Have you tried to understand the planning and zoning codes in the Charlotte area? If you have, you might find that there are overlapping and conflicting zoning and land use policies that can make filing for a permit a complicated job. The city aims to change all of that with the new Unified Development Ordinance or UDO. The rough draft of the plan has been published and is now available for public comment. 

The UDO is the most comprehensive update to the current ordinances which have been in place for around 30 years or longer in some cases. The city has grown dramatically in that time so updates are definitely needed. This can make things easier for homeowners and developers alike, but the changes need to be fair, clearly written, and actually fix what they aim to fix.

Some of the changes to the current code are for clarification of language. Unclear language can be a big problem if it changes if you can get a permit to build or not. To help clarify where language may not be enough, there will be images as part of the UDO. This can be for everything from details about sidewalks, to handicapped access, to where and how you can build a structure, to transit corridors, to manufacturing. It is truly a comprehensive ordinance.

The Unified Development Ordinance is important not just to unify code and language use. It is important also because it is the roadmap for how the city will achieve the 2040 Comprehensive Plan. The Plan calls for equitable growth and development for the city of Charlotte for the next 20 years.

One of the hot button issues of the UDO is the plan to make housing denser, like adding duplexes and triplexes in neighborhoods currently zoned for single-family only housing. This would boost affordable housing in the city because of rules outlined for example if you build a quadraplex on a lot, at least one unit would be reserved for a family earning up to 80% of the area median income. Many people oppose this change because it could change the character of neighborhoods, and change can be unsettling. Many proponents of the plan cite that affordable options are hard to come by in the city which pushes the less affluent people out of town causing long commutes to jobs. The end result was the 2040 Plan being controversial so that it narrowly passed in City Council by a 6-5 vote.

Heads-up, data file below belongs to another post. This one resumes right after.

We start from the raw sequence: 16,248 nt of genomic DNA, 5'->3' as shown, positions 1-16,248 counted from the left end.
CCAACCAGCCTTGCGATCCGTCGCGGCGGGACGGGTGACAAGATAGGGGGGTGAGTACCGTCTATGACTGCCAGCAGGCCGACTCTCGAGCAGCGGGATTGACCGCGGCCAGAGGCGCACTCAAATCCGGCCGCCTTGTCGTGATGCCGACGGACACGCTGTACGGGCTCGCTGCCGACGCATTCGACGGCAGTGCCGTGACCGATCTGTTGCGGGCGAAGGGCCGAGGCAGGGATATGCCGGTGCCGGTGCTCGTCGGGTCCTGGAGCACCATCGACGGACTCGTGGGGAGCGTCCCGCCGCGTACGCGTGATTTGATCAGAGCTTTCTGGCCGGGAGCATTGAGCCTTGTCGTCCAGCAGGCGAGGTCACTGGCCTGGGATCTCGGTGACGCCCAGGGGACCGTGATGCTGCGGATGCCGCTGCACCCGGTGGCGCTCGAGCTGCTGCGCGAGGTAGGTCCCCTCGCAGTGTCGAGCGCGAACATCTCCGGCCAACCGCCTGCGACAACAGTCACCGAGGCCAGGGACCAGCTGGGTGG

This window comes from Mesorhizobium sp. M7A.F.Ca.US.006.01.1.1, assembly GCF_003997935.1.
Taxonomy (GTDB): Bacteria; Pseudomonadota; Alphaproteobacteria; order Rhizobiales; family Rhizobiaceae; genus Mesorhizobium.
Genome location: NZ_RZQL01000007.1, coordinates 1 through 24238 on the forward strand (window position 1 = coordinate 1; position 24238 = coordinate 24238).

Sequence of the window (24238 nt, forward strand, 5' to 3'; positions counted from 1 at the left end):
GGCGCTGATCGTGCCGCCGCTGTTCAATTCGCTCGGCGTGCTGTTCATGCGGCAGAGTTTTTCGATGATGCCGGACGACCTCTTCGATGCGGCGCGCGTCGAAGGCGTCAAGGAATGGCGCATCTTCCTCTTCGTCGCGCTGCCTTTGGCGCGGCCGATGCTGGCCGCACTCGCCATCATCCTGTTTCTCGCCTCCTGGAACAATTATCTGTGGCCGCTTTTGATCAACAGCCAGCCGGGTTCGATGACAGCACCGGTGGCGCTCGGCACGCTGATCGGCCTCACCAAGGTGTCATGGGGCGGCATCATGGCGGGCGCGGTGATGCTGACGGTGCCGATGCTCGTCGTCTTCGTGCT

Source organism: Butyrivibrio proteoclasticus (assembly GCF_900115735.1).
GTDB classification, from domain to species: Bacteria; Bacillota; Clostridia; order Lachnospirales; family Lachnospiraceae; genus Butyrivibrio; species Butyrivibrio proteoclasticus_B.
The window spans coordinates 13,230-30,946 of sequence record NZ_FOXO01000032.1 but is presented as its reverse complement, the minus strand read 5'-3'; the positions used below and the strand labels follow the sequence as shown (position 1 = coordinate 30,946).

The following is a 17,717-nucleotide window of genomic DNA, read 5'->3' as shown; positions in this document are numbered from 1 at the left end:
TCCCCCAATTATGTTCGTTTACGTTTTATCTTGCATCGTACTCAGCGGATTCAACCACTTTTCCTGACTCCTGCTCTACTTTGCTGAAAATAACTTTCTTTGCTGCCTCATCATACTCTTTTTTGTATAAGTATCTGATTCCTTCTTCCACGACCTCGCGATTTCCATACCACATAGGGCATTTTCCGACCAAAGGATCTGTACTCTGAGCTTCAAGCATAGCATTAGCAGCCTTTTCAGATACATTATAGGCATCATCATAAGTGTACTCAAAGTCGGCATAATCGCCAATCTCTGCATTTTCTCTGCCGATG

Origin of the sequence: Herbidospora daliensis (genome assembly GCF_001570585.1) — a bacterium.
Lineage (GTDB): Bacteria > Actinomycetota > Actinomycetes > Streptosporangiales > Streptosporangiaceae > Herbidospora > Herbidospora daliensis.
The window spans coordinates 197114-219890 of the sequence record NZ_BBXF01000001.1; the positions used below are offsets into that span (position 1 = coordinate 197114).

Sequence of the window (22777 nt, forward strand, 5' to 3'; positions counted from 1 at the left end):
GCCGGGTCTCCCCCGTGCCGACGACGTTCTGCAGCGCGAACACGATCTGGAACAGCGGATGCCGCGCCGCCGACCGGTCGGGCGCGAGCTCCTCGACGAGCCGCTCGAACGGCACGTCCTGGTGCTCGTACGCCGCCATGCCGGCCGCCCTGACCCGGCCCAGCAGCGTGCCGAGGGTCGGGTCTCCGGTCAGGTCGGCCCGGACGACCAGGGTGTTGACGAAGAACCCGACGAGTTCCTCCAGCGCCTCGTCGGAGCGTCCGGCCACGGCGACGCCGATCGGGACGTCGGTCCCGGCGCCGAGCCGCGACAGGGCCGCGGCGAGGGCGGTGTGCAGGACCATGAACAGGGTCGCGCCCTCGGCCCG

You can find a copy of the 680 page UDO document and can submit public comments on this first draft at www.publicinput.com/charlotteudo. Hard copies will be at the Charlotte Public Library and YMCA branches in the coming weeks for those without access online. You have until January 14th to have your voice heard about this issue. City leaders expect the final document to be approved in July of 2022 which gives them a few months after the public comment period completes to draft the proposed changes and get to a final copy.